Gene editing has long been primarily used for research, treatment, and disease prevention. Currently, this technology is increasingly being applied to modify agricultural products to create more “perfect” species. More and more genetically edited foods are appearing on the market, including high-nutrient tomatoes and zero-trans-fat soybean oil.
Some argue that gene-edited foods are safer than genetically modified (GM) foods (pdf). The U.S. Department of Agriculture (USDA) specified in 2018 that most genetically edited foods do not need to be regulated. However, are these foods, which will increasingly appear on the table, really risk-free?
Gene Modification 2.0: Gene-Edited Foods May Become More Available
In September 2021, the first gene-edited food—Sicilian Rouge tomatoes—made with CRISPR-Cas9 technology were officially on sale.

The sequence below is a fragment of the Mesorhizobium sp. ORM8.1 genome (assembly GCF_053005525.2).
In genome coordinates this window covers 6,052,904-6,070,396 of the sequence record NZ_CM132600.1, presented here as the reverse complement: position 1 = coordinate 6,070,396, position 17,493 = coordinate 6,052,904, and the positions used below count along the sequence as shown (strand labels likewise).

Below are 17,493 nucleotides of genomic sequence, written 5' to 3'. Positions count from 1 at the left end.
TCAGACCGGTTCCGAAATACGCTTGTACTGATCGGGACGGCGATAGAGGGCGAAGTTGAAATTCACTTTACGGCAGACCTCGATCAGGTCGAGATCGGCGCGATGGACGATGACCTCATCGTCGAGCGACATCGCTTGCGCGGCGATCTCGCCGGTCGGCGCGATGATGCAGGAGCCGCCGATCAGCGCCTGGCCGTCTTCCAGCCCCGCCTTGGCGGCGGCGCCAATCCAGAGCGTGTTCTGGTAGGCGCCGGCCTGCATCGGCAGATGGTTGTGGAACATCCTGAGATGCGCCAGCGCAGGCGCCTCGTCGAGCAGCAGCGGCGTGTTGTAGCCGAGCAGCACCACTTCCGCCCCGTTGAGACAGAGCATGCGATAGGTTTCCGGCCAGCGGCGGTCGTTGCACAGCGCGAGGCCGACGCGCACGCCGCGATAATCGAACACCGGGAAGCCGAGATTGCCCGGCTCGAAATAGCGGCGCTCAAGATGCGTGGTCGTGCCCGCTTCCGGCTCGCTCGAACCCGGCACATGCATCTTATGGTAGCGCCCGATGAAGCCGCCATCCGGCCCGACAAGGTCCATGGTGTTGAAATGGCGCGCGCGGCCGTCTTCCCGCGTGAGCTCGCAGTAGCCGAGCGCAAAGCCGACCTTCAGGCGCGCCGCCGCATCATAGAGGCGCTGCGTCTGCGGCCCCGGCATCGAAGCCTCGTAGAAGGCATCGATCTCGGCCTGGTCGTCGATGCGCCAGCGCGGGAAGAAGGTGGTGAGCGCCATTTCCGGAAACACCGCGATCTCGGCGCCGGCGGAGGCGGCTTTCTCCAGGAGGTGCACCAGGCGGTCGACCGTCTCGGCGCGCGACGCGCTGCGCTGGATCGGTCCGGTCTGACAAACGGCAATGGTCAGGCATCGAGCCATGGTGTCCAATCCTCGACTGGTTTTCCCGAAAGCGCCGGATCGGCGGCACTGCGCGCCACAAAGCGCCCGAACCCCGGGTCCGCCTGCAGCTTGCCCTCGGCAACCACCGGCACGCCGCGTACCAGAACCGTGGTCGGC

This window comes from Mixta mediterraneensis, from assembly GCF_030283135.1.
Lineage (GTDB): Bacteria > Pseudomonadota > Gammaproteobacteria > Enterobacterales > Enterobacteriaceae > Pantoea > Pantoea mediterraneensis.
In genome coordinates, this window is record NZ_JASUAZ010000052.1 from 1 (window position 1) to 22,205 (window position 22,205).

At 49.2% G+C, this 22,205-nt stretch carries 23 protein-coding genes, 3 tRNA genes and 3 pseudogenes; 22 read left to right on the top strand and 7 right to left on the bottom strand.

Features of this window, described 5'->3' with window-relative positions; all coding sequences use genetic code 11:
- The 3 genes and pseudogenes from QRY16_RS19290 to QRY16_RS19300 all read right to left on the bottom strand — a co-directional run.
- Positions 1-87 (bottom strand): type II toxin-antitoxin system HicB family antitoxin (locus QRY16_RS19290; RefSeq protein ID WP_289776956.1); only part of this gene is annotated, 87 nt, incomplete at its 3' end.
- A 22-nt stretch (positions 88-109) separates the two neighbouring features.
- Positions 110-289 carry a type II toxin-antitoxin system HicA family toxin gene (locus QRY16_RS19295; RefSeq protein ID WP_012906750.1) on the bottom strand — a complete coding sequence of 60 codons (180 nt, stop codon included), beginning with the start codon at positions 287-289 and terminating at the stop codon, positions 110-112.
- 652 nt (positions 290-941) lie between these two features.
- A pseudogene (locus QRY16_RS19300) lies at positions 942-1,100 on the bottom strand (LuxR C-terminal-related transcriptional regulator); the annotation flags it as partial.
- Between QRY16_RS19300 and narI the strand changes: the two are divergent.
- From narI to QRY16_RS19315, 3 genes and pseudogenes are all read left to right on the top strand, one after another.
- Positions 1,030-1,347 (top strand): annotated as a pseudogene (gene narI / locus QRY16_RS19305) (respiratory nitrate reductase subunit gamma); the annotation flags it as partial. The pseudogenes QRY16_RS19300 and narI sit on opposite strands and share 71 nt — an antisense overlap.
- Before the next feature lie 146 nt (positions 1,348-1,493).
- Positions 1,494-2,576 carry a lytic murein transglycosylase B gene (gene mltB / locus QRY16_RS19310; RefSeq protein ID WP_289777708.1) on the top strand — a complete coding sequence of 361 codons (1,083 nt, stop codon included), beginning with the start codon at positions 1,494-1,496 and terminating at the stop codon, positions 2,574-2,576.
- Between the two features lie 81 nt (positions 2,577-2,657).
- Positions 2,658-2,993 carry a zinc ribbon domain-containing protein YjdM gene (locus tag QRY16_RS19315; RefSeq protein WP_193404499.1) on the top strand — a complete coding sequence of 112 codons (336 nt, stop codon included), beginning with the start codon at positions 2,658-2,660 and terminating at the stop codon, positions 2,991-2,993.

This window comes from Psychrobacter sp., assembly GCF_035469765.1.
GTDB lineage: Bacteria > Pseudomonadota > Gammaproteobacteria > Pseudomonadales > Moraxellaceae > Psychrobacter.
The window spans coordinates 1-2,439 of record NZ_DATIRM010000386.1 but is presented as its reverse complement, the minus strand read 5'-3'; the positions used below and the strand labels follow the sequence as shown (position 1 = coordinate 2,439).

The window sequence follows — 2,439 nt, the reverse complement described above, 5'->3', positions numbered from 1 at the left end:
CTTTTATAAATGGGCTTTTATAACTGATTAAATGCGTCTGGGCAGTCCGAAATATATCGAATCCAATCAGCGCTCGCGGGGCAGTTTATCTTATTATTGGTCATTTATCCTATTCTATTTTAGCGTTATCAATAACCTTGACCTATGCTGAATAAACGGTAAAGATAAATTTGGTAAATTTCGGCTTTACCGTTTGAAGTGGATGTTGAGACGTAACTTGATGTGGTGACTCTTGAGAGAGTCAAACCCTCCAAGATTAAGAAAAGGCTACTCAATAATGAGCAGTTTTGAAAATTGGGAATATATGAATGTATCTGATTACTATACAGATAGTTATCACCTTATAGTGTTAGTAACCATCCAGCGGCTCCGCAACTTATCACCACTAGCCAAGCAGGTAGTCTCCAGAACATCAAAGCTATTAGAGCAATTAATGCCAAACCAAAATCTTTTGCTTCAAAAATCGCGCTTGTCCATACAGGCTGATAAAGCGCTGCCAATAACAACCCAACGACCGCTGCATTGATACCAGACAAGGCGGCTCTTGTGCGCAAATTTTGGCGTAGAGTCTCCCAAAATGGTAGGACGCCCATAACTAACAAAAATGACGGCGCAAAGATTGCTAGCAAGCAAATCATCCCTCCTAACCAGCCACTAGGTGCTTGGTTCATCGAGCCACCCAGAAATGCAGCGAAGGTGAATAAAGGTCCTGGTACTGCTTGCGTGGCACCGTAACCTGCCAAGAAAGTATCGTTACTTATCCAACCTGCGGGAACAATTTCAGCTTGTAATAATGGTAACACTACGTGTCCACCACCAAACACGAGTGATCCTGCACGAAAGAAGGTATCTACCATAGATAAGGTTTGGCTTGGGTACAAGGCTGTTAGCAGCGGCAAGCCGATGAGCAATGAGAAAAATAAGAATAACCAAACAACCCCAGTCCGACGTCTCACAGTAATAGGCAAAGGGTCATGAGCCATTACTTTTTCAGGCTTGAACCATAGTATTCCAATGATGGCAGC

This gene-edited tomato contains high levels of gamma-aminobutyric acid (GABA), which helps lower blood pressure and aids relaxation.
Japanese researchers remove a gene from the genome of the common tomato. After the gene is removed, the activity of an enzyme in tomatoes increases, promoting the production of GABA. The GABA content in this tomato is four to five times higher than that of a regular tomato. – READ MORE